Roof insulation. Send in the fraud squad. A good idea gone bad. Rampant false billing and over-charging. Cowboys everywhere. People dead. Houses unsafe. Systemic overspending. A hapless bureaucracy detached from the realities of the building industry.

School spending. The $16 billion Building the Education Revolution scheme is bloated with systemic overspending and over-charging. The problems were encapsulated by a builder who told me: “My company is involved in the BER work and it involves mismanagement, overcharging, schools being railroaded into decisions not in their interests, all hidden behind a smokescreen. It is the country’s most expensive political stunt ever.” Another money sink.

Tax increases. The federal budget in May will begin to reveal the consequences of panic, hubris, overspending and waste as the government seeks to offset its profligacy with higher fees and taxes. Superannuation was just the start.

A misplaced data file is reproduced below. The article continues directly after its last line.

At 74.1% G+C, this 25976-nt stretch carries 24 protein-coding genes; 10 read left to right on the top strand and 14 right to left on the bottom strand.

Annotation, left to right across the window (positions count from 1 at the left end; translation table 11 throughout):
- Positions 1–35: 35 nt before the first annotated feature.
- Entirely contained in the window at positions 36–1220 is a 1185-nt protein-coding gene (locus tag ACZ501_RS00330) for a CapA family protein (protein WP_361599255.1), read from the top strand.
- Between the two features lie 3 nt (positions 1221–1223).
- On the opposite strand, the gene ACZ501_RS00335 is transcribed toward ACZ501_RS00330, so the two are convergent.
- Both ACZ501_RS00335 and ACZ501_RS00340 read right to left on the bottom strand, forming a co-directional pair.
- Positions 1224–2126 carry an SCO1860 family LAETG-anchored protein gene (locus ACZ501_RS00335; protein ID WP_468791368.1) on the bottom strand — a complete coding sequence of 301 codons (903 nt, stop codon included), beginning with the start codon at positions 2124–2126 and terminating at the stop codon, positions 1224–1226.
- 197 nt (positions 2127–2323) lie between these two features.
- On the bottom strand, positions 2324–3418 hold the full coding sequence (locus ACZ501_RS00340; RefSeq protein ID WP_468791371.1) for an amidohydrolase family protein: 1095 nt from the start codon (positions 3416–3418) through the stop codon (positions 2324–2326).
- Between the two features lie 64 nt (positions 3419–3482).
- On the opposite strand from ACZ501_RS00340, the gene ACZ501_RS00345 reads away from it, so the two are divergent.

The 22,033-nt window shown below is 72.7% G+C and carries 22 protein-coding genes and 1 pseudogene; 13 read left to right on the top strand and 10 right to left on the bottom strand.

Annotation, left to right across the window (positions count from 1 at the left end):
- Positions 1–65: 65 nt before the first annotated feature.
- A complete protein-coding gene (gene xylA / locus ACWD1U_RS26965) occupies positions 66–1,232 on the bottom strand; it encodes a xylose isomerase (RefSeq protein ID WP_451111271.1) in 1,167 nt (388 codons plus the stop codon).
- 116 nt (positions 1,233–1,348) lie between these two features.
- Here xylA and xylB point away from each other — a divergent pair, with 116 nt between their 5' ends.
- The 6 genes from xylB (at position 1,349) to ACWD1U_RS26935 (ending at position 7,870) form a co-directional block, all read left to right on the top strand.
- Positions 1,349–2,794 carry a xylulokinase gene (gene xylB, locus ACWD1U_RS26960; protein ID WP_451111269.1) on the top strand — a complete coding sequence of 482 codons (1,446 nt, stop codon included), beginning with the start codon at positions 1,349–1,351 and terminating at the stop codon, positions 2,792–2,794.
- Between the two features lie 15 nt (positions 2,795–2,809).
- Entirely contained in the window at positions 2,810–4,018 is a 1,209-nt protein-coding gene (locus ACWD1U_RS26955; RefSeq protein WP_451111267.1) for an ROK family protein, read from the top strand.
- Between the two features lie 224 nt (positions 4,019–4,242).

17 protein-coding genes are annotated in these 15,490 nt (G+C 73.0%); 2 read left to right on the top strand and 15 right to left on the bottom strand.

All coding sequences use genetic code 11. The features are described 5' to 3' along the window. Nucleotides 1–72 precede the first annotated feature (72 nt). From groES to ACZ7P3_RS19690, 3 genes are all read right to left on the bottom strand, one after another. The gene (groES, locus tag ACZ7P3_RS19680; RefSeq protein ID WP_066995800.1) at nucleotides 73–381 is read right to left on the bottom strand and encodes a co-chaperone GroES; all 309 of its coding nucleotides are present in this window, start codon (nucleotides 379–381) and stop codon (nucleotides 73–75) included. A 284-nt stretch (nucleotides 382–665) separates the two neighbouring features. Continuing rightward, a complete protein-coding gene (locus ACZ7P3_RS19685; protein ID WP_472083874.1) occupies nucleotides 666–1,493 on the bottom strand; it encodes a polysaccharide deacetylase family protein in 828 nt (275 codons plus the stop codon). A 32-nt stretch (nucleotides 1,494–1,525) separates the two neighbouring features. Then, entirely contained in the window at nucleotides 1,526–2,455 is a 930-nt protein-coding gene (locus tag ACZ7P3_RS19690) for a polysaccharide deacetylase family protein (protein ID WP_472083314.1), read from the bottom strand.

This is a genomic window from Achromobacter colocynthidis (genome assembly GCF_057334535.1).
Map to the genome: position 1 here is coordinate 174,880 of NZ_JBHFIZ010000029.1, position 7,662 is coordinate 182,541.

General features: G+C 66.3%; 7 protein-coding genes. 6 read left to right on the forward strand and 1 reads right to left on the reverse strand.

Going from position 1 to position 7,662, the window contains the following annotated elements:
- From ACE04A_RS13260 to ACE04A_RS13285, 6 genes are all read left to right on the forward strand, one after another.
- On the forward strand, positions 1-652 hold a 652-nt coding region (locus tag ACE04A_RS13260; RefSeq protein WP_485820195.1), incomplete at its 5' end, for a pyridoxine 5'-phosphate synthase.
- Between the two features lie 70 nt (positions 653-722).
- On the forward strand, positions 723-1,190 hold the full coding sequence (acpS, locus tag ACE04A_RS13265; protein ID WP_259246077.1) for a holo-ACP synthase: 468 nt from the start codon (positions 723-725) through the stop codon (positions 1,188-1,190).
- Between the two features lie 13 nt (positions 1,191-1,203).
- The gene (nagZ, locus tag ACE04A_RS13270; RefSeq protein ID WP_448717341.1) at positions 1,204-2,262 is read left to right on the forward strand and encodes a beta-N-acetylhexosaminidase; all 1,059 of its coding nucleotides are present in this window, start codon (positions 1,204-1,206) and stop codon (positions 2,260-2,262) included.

Union power. The unions, having bankrolled Labor’s election campaign in 2007, have received their payback, with an increase in union rights and powers. Union muscle-flexing is back, from the mining sector to small business. Endemic corruption, blackmail and violence in the building industry was finally curbed by the Australian Building and Construction Commission. Julia Gillard is shutting it down.

Vanity. See B, K, O, Q and U.
Whitlamesque. Spendthrift programs. Empty rhetoric. Self-congratulation. Deficit spending. Debt blowout. Two years of the Rudd government produces 20 years of debt and poses the question: worse than Whitlam?